The most thrilling thread involves Elliot racing against time to stop the bomb from going off. His called in threat didn’t work for long, as the police searched for a real bomb and found nothing and are sending the workers back in. Elliot nicks a security guard’s ID card and heads inside. He sets up his computer and begins hacking to halt the attack. Mr. Robot isn’t having it, however, and takes over and gets him on a taxi headed home. Elliot has lost a whole fifteen minutes, and rushes back inside knowing that it could be ready to blow at any second. His equipment’s gone, so he jacks another computer to try again, but blacks out again and wakes up five minutes later in the elevator. Time is ticking, and Elliot’s last chance is to get to the batteries rigged to blow and manually stop them, but Mr. Robot won’t make it easy. Elliot runs down the stairs, and Mr. Robot takes over, marked by a small technical glitch on screen, for a split second to throw himself down them. Elliot keeps moving, every few seconds being stopped by finding himself throwing himself into the wall or smashing his head on some pipes. The physical abuse isn’t enough, and Elliot makes it to the main room where he contacts Mr. Robot by showing the shipping manifests, proving that the documents are not there. He gives up, and lets Elliot take over to pull the fire alarm and douse the batteries.
Elliot makes his way down the street, waxing on whether Mr. Robot will take out his rage on him or the Dark Army who lied to him. Before he can pat himself on the back for too long, he notices all of the people around him in a frenzy, crying while staring at their phones. He hops across the street and watches some TVs in a store window along with a crowd of shocked faces. 71 E Corp buildings have blown up across the country. “I fought so hard to protect the New York facility that I couldn’t see the bigger picture. It wasn’t a single point of failure. I was.”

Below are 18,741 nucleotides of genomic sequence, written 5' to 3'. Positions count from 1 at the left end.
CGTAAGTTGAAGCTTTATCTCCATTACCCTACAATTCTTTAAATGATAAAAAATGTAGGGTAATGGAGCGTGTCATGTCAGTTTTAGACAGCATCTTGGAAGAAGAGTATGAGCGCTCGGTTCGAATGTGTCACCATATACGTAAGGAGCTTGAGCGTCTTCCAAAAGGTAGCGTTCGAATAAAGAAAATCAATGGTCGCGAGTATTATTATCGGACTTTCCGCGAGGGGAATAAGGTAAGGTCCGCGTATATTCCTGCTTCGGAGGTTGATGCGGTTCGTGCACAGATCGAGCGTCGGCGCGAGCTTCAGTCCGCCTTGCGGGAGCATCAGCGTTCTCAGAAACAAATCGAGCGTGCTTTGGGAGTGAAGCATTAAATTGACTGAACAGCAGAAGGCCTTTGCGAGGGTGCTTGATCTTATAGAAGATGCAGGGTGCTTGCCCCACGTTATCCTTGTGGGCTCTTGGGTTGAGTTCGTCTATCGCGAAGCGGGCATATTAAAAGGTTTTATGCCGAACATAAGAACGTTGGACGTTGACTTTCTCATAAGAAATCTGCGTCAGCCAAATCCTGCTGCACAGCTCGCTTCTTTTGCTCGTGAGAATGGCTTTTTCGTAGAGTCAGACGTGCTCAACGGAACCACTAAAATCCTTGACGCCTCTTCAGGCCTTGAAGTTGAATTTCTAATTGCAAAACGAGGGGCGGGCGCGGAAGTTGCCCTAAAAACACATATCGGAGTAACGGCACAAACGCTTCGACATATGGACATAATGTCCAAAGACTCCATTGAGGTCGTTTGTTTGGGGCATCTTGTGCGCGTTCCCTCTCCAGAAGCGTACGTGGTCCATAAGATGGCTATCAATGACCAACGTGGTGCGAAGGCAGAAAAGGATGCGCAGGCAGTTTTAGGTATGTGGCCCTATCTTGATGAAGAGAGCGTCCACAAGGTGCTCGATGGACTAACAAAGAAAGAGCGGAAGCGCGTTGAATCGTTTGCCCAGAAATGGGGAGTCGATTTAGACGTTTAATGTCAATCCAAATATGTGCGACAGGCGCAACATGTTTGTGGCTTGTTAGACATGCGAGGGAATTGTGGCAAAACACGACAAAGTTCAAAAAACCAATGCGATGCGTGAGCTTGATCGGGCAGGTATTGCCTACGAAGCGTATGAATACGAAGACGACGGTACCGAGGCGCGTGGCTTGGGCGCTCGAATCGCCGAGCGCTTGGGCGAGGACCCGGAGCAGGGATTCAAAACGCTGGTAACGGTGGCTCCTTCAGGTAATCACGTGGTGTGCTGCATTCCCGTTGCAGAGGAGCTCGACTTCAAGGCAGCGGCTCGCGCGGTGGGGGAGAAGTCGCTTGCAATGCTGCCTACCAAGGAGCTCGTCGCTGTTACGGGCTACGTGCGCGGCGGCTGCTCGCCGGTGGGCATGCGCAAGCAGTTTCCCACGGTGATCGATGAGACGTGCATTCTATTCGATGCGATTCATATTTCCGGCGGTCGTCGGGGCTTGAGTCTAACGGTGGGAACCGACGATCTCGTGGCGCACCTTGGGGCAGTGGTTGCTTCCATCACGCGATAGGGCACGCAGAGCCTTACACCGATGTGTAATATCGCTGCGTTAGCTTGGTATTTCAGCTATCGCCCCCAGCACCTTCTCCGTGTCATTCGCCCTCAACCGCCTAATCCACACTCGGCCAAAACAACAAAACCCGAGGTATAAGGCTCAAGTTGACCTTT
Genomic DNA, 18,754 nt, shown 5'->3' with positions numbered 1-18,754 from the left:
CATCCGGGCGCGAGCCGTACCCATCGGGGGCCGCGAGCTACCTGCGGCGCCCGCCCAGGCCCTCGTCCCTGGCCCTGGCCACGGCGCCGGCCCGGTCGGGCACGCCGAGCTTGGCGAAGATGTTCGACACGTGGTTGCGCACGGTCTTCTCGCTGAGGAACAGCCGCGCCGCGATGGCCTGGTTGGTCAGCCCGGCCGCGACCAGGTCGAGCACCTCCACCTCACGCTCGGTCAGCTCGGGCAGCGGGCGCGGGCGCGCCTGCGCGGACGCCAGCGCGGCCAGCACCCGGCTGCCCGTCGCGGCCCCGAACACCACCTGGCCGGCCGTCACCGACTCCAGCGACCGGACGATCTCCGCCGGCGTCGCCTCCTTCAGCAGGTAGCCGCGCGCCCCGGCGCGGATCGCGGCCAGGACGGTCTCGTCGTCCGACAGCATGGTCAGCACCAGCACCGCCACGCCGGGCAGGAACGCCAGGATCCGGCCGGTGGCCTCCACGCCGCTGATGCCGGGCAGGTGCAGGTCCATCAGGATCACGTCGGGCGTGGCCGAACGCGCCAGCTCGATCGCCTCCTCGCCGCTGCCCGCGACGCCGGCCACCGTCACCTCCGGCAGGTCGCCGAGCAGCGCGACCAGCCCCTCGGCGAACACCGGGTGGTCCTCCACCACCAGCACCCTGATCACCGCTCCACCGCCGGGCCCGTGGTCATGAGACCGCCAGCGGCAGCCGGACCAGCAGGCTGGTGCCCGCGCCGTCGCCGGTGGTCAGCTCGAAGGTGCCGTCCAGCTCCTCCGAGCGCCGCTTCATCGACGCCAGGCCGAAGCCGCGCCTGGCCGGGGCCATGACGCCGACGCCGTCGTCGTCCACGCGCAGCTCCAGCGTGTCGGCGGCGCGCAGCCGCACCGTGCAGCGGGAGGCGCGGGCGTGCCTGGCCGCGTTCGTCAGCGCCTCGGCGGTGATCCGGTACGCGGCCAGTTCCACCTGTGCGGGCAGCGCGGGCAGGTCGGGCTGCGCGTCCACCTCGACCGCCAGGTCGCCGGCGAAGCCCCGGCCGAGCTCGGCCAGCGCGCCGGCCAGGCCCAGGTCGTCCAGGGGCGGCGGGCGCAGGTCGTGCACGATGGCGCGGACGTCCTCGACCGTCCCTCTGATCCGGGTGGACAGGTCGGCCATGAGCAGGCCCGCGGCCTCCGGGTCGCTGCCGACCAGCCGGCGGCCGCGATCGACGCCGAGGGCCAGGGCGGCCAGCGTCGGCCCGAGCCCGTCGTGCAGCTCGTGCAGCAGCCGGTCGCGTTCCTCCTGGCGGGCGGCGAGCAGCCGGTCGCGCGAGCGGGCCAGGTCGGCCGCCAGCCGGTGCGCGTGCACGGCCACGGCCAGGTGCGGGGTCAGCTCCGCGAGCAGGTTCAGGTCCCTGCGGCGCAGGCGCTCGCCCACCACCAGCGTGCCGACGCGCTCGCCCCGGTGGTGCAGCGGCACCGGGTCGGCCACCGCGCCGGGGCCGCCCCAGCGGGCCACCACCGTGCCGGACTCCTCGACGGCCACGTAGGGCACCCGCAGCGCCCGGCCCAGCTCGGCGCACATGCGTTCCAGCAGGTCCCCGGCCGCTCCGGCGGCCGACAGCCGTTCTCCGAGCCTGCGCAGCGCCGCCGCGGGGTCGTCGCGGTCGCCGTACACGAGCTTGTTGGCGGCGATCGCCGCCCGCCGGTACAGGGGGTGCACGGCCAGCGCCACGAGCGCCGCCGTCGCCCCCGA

We’ve finally seen it. Stage 2 was not just one blown up building, it was a terrorist attack of unrivaled proportions. Thousands are dead, and the weight of that is pinned on our hero’s shoulders. Despite being an insanely stressful hour, this episode is also notable for being a much-needed reminder that Rami Malek is the fucking man. The image of a single man pummeling his body against a wall could be laughable, but Malek is convincing, just as he is when experiencing his best friend’s betrayal, or displaying shock. I’m more curious than ever as to what Whiterose’s final intentions are, and if she does indeed have access to a time machine of some kind. That’s a shark I’d be happy to watch the show gleefully jump at this point.